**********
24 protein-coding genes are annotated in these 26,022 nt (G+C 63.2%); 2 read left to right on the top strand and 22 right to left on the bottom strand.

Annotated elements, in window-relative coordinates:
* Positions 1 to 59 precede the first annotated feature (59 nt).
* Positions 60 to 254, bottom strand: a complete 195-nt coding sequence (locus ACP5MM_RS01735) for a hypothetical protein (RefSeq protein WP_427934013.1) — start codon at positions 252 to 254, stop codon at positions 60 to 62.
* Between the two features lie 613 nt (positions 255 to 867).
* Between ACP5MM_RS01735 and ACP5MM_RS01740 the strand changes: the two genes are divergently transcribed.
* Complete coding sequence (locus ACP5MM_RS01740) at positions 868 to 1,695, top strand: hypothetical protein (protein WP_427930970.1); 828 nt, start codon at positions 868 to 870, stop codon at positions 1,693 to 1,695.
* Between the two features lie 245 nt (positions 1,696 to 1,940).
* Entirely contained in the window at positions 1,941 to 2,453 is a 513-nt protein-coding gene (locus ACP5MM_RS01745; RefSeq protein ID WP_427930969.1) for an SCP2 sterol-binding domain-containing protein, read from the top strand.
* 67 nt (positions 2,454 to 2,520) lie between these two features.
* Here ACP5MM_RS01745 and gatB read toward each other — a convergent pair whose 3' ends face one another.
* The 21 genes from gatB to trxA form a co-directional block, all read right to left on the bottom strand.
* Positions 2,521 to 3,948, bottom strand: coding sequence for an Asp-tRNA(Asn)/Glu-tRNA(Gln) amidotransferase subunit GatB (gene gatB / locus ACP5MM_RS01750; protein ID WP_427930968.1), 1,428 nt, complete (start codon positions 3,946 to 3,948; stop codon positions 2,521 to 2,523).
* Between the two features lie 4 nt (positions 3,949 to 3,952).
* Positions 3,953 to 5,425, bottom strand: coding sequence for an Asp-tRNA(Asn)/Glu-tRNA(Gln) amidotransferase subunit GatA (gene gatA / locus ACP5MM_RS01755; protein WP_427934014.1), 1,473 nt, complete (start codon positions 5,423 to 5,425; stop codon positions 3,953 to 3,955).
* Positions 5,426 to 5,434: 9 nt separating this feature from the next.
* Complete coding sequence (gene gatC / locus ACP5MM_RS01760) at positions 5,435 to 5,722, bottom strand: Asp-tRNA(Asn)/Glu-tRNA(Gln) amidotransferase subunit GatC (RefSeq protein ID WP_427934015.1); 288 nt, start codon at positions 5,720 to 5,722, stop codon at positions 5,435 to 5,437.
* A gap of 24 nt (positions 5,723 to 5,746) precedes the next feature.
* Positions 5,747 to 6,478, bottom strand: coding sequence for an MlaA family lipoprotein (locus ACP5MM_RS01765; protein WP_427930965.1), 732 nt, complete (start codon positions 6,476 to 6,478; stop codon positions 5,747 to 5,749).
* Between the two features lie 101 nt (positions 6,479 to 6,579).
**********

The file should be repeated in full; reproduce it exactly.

24 protein-coding genes are annotated in these 26,022 nt (G+C 63.2%); 2 read left to right on the top strand and 22 right to left on the bottom strand.

Annotated elements, in window-relative coordinates:
* Positions 1 to 59 precede the first annotated feature (59 nt).
* Positions 60 to 254, bottom strand: a complete 195-nt coding sequence (locus ACP5MM_RS01735) for a hypothetical protein (RefSeq protein WP_427934013.1) — start codon at positions 252 to 254, stop codon at positions 60 to 62.
* Between the two features lie 613 nt (positions 255 to 867).
* Between ACP5MM_RS01735 and ACP5MM_RS01740 the strand changes: the two genes are divergently transcribed.
* Complete coding sequence (locus ACP5MM_RS01740) at positions 868 to 1,695, top strand: hypothetical protein (protein WP_427930970.1); 828 nt, start codon at positions 868 to 870, stop codon at positions 1,693 to 1,695.
* Between the two features lie 245 nt (positions 1,696 to 1,940).
* Entirely contained in the window at positions 1,941 to 2,453 is a 513-nt protein-coding gene (locus ACP5MM_RS01745; RefSeq protein ID WP_427930969.1) for an SCP2 sterol-binding domain-containing protein, read from the top strand.
* 67 nt (positions 2,454 to 2,520) lie between these two features.
* Here ACP5MM_RS01745 and gatB read toward each other — a convergent pair whose 3' ends face one another.
* The 21 genes from gatB to trxA form a co-directional block, all read right to left on the bottom strand.
* Positions 2,521 to 3,948, bottom strand: coding sequence for an Asp-tRNA(Asn)/Glu-tRNA(Gln) amidotransferase subunit GatB (gene gatB / locus ACP5MM_RS01750; protein ID WP_427930968.1), 1,428 nt, complete (start codon positions 3,946 to 3,948; stop codon positions 2,521 to 2,523).
* Between the two features lie 4 nt (positions 3,949 to 3,952).
* Positions 3,953 to 5,425, bottom strand: coding sequence for an Asp-tRNA(Asn)/Glu-tRNA(Gln) amidotransferase subunit GatA (gene gatA / locus ACP5MM_RS01755; protein WP_427934014.1), 1,473 nt, complete (start codon positions 5,423 to 5,425; stop codon positions 3,953 to 3,955).
* Positions 5,426 to 5,434: 9 nt separating this feature from the next.
* Complete coding sequence (gene gatC / locus ACP5MM_RS01760) at positions 5,435 to 5,722, bottom strand: Asp-tRNA(Asn)/Glu-tRNA(Gln) amidotransferase subunit GatC (RefSeq protein ID WP_427934015.1); 288 nt, start codon at positions 5,720 to 5,722, stop codon at positions 5,435 to 5,437.
* A gap of 24 nt (positions 5,723 to 5,746) precedes the next feature.
* Positions 5,747 to 6,478, bottom strand: coding sequence for an MlaA family lipoprotein (locus ACP5MM_RS01765; protein WP_427930965.1), 732 nt, complete (start codon positions 6,476 to 6,478; stop codon positions 5,747 to 5,749).
* Between the two features lie 101 nt (positions 6,479 to 6,579).